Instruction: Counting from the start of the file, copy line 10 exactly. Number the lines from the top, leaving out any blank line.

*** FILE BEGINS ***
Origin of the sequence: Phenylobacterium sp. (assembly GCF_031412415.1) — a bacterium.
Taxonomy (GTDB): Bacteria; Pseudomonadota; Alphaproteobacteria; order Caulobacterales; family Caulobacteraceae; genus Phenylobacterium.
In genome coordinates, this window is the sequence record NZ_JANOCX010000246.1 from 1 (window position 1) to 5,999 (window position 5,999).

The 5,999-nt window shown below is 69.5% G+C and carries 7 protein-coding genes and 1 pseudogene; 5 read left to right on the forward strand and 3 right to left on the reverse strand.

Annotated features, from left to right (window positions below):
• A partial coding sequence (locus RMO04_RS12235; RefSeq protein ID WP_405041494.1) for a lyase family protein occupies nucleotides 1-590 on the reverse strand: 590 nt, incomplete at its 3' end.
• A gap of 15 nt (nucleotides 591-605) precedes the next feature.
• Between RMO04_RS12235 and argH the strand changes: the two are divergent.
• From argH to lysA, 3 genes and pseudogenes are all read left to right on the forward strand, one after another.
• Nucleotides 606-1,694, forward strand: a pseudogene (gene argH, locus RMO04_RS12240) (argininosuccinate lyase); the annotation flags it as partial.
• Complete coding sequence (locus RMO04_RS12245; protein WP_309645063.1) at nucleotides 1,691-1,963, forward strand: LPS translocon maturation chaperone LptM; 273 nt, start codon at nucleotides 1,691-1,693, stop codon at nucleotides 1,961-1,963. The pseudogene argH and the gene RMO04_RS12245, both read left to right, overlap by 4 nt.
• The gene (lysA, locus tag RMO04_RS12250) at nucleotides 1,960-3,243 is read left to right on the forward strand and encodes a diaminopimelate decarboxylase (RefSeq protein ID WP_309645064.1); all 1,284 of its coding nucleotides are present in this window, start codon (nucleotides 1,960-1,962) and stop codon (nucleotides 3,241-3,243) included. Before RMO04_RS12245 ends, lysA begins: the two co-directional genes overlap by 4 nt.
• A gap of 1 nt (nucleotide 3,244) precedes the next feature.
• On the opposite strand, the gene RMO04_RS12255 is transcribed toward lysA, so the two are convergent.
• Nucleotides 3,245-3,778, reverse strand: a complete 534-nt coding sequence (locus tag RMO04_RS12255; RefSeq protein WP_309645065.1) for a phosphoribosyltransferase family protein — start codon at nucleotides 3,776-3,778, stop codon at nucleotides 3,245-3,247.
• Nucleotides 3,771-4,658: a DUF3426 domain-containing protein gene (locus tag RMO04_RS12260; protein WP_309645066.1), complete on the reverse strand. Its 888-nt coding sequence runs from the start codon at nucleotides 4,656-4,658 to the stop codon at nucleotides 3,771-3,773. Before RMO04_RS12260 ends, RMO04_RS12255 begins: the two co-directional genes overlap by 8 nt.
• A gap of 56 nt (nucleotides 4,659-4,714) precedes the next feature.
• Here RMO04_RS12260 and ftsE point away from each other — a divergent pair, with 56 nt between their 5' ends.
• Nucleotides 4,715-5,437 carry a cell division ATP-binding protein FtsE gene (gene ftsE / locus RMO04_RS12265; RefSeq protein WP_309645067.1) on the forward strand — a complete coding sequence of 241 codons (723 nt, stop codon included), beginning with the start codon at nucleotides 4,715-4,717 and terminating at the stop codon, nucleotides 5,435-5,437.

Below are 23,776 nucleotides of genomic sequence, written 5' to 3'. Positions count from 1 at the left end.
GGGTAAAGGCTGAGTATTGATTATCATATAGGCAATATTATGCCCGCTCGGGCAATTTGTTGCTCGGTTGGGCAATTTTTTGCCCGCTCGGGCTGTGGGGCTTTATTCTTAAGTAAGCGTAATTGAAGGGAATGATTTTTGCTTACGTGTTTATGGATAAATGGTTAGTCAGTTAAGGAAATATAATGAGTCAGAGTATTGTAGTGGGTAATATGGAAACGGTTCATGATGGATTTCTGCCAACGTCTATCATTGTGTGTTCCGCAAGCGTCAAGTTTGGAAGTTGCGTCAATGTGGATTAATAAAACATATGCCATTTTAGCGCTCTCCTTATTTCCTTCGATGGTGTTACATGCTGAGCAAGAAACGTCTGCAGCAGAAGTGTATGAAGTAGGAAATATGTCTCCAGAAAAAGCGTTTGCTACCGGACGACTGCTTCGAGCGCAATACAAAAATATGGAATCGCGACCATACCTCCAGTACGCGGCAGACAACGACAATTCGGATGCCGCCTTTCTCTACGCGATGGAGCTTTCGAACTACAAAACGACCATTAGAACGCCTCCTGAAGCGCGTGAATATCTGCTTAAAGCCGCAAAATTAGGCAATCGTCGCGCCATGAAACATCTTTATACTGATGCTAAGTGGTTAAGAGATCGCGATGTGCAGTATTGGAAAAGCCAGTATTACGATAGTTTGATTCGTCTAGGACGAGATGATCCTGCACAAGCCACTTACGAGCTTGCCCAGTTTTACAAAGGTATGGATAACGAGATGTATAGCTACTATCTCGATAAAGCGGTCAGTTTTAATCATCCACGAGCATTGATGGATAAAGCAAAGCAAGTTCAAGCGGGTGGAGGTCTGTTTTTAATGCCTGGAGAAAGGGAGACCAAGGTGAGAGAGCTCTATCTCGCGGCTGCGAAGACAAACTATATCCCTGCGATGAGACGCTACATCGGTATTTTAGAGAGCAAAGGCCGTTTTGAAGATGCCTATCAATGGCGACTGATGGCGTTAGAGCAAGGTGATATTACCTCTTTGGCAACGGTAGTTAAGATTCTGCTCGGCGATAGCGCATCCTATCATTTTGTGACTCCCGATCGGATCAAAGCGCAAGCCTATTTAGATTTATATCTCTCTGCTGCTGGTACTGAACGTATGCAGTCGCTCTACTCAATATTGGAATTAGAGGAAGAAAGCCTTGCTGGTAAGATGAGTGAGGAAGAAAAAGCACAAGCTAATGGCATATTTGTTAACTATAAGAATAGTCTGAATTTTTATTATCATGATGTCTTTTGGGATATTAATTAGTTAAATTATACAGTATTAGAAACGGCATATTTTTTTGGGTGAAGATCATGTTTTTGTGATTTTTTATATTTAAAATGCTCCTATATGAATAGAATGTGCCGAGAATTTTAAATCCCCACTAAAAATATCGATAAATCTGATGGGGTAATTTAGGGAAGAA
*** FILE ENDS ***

• Nucleotides 606-1,694, forward strand: a pseudogene (gene argH, locus RMO04_RS12240) (argininosuccinate lyase); the annotation flags it as partial.